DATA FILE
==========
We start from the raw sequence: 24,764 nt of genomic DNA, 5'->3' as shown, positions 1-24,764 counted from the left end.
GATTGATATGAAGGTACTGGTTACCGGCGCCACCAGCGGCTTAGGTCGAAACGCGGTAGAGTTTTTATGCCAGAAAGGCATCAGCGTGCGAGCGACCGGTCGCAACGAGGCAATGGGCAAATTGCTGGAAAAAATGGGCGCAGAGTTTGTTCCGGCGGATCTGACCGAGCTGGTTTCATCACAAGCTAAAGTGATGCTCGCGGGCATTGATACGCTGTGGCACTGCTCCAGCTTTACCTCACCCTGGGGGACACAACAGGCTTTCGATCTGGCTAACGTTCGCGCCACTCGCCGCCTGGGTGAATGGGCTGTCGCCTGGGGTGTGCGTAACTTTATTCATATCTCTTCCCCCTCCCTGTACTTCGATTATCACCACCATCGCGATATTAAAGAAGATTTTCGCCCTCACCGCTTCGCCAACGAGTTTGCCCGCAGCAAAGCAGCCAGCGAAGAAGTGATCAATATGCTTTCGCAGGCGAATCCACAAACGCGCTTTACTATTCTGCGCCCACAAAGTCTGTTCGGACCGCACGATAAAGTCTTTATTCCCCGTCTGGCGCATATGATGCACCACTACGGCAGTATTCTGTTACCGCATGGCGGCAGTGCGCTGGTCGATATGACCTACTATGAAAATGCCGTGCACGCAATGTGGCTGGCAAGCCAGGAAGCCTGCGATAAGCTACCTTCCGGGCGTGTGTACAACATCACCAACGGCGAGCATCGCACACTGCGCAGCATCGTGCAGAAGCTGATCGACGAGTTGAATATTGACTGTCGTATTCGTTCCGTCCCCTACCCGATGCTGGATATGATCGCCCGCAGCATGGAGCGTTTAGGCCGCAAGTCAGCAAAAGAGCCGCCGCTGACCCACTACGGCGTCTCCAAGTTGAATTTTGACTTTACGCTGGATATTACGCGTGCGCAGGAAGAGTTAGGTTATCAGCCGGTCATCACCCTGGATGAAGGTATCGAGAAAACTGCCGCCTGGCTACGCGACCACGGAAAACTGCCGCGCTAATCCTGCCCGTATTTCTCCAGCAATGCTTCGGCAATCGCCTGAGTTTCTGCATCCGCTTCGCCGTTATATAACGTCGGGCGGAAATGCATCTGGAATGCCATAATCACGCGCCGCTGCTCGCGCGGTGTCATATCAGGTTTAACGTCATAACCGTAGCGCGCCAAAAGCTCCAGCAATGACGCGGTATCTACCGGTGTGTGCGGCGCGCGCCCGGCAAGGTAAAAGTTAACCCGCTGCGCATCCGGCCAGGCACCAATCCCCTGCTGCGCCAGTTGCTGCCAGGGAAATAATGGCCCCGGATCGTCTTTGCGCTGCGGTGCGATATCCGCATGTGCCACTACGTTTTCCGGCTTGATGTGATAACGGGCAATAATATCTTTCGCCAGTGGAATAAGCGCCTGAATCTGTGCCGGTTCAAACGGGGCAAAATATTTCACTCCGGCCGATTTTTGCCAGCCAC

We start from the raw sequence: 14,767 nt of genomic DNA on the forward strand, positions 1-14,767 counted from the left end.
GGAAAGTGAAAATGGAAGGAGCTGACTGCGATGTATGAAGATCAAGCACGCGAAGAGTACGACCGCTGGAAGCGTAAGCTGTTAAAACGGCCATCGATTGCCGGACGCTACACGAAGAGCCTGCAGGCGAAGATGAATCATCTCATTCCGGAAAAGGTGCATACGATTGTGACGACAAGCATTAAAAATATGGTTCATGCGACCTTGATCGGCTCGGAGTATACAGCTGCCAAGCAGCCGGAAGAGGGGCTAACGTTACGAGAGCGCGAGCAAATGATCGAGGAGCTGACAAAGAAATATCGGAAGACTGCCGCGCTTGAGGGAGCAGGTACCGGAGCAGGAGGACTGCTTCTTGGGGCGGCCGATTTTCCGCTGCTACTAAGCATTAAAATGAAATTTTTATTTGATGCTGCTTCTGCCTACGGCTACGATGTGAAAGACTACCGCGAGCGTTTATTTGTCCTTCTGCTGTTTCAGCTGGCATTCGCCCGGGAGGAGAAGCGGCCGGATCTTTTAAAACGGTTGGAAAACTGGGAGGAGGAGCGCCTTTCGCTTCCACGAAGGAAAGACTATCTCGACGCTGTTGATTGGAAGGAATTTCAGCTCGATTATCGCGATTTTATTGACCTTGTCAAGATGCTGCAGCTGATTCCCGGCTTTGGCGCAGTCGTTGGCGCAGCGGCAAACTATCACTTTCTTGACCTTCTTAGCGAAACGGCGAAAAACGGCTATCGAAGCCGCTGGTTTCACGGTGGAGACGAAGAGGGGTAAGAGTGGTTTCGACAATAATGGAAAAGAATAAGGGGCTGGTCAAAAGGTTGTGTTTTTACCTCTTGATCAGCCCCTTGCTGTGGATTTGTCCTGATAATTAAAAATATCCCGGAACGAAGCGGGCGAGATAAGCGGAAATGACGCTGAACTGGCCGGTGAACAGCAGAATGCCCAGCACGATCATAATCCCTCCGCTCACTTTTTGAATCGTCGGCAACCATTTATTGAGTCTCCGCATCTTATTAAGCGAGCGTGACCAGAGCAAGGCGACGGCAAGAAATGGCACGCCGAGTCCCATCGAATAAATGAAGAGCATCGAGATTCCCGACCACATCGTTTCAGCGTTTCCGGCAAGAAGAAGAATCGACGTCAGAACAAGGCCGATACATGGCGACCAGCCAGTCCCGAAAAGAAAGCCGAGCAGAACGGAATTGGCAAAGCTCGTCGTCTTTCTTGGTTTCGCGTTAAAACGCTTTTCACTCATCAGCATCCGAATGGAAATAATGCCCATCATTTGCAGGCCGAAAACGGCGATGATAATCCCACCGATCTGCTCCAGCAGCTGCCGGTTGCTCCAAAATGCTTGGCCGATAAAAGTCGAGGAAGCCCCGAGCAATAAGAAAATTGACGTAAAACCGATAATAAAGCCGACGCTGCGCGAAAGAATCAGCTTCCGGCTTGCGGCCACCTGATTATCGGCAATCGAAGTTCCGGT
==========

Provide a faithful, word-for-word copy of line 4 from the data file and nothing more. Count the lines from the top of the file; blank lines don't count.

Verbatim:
GGAAAGTGAAAATGGAAGGAGCTGACTGCGATGTATGAAGATCAAGCACGCGAAGAGTACGACCGCTGGAAGCGTAAGCTGTTAAAACGGCCATCGATTGCCGGACGCTACACGAAGAGCCTGCAGGCGAAGATGAATCATCTCATTCCGGAAAAGGTGCATACGATTGTGACGACAAGCATTAAAAATATGGTTCATGCGACCTTGATCGGCTCGGAGTATACAGCTGCCAAGCAGCCGGAAGAGGGGCTAACGTTACGAGAGCGCGAGCAAATGATCGAGGAGCTGACAAAGAAATATCGGAAGACTGCCGCGCTTGAGGGAGCAGGTACCGGAGCAGGAGGACTGCTTCTTGGGGCGGCCGATTTTCCGCTGCTACTAAGCATTAAAATGAAATTTTTATTTGATGCTGCTTCTGCCTACGGCTACGATGTGAAAGACTACCGCGAGCGTTTATTTGTCCTTCTGCTGTTTCAGCTGGCATTCGCCCGGGAGGAGAAGCGGCCGGATCTTTTAAAACGGTTGGAAAACTGGGAGGAGGAGCGCCTTTCGCTTCCACGAAGGAAAGACTATCTCGACGCTGTTGATTGGAAGGAATTTCAGCTCGATTATCGCGATTTTATTGACCTTGTCAAGATGCTGCAGCTGATTCCCGGCTTTGGCGCAGTCGTTGGCGCAGCGGCAAACTATCACTTTCTTGACCTTCTTAGCGAAACGGCGAAAAACGGCTATCGAAGCCGCTGGTTTCACGGTGGAGACGAAGAGGGGTAAGAGTGGTTTCGACAATAATGGAAAAGAATAAGGGGCTGGTCAAAAGGTTGTGTTTTTACCTCTTGATCAGCCCCTTGCTGTGGATTTGTCCTGATAATTAAAAATATCCCGGAACGAAGCGGGCGAGATAAGCGGAAATGACGCTGAACTGGCCGGTGAACAGCAGAATGCCCAGCACGATCATAATCCCTCCGCTCACTTTTTGAATCGTCGGCAACCATTTATTGAGTCTCCGCATCTTATTAAGCGAGCGTGACCAGAGCAAGGCGACGGCAAGAAATGGCACGCCGAGTCCCATCGAATAAATGAAGAGCATCGAGATTCCCGACCACATCGTTTCAGCGTTTCCGGCAAGAAGAAGAATCGACGTCAGAACAAGGCCGATACATGGCGACCAGCCAGTCCCGAAAAGAAAGCCGAGCAGAACGGAATTGGCAAAGCTCGTCGTCTTTCTTGGTTTCGCGTTAAAACGCTTTTCACTCATCAGCATCCGAATGGAAATAATGCCCATCATTTGCAGGCCGAAAACGGCGATGATAATCCCACCGATCTGCTCCAGCAGCTGCCGGTTGCTCCAAAATGCTTGGCCGATAAAAGTCGAGGAAGCCCCGAGCAATAAGAAAATTGACGTAAAACCGATAATAAAGCCGACGCTGCGCGAAAGAATCAGCTTCCGGCTTGCGGCCACCTGATTATCGGCAATCGAAGTTCCGGT